Arthur was devastated. This was his bride, a woman he loved more than anything else in the kingdom. Her betrayal on its own cut him to the bone, but to do so with Lancelot? Lancelot who had been as a brother to Arthur, a comrade in arms, the person he had come to trust and rely on more since Merlin’s departure? Arthur’s heart was broken while eight year old me was in hogs heaven and waiting to see which of them he ran through with his sword first. And that’s when it happened. Arthur rode out to battle beside his knights anyway. His foes had the sword that spelled certain doom for him and he rode out. He had been betrayed by the woman he loved, betrayed by the man he called brother, abandoned by his oldest advisor, yet still he rode out. He rode out against overwhelming odds to protect those that had done such harm to him, and for the first time I cried my young heart out for something I didn’t even fully understand.
Lancelot, filled with remorse for hurting his king, turned away from Guinevere and headed out to the battle. He fought through the armies until he came across Arthur facing Mordred, just as Mordred struck the killing blow. Lancelot was overcome by grief instantly and, as Mordred put down Excalibur to gloat over Arthurs body, Lancelot killed him with a single blow of his sword. He took Excalibur and placed it in the scabbard on Arthur’s belt, again bestowing the scabbard with the magic to cure any wound when the two were joined. It was here that Lancelot heard the call of the Lady in the Lake, a spectral being who had given Excalibur to Arthur to begin with and had even had a child with Lancelot. She beckoned him to bring Arthur to her, keeping him alive with the scabbard. Lancelot made the journey but Arthur was at deaths door by the time he arrived, and even the scabbard of Excalibur couldn’t keep him alive. He died on the shores of the lake, and eight year old me realised that not every story has a happy ending.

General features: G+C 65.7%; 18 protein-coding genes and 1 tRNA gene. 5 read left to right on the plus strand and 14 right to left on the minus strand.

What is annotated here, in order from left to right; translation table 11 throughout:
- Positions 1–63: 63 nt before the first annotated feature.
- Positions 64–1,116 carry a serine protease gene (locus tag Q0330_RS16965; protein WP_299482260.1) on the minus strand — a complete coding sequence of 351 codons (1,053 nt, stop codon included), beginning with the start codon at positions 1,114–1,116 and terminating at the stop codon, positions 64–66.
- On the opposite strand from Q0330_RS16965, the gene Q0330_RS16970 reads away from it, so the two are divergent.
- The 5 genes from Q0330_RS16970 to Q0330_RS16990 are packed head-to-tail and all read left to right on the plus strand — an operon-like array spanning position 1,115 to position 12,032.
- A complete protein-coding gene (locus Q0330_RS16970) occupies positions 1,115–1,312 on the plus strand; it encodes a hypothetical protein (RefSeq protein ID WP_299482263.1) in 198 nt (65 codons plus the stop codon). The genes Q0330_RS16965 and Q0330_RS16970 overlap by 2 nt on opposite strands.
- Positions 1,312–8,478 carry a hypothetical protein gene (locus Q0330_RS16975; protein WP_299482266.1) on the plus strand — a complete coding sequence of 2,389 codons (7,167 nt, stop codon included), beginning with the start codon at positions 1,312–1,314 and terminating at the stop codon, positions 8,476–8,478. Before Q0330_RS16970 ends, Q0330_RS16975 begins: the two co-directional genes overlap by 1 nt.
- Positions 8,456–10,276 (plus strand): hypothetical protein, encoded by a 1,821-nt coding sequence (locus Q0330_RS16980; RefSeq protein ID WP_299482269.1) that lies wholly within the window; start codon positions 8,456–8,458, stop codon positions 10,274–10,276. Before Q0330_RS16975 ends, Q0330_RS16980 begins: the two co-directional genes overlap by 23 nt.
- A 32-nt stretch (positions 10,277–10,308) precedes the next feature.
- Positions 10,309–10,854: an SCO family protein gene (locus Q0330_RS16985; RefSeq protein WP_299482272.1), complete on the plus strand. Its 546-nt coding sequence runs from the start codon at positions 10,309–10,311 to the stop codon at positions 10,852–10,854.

Urged by the Lady, Lancelot hurled Excalibur into the lake, and a hand rose up to catch it before slowly drawing it into the water. A mist overtook the lake and through this otherworldly haze could be seen an island that had never existed on the lake before. Lancelot built a boat and placed Arthur’s body into it before pushing it out onto the lake towards Avalon. It is said that when England faces its darkest hour, Arthur shall return from Avalon and lead us to the light.
I know all of these things are legends, cobbled together from tales of several kings and war chiefs,enhanced as ballads and embellished over the years. I know that just as I know that so many of them have affected the man I grew to be. I know that these tales have been collected so many times and in so many different forms that, even if they were true, the odds of me reading the right one are astoundingly against me. All of this I know, yet there is still an eight year old boy in me that wants to read this as history and not just legend, that wants to believe we’re all capable of selfless nobility to light our darkest hours. I hope I never lose that part of me that cried in the face of that the first time I encountered it.
Let’s raise a glass to the new year and all that waits for us in the future, but never forget to raise another to the past that brought us here.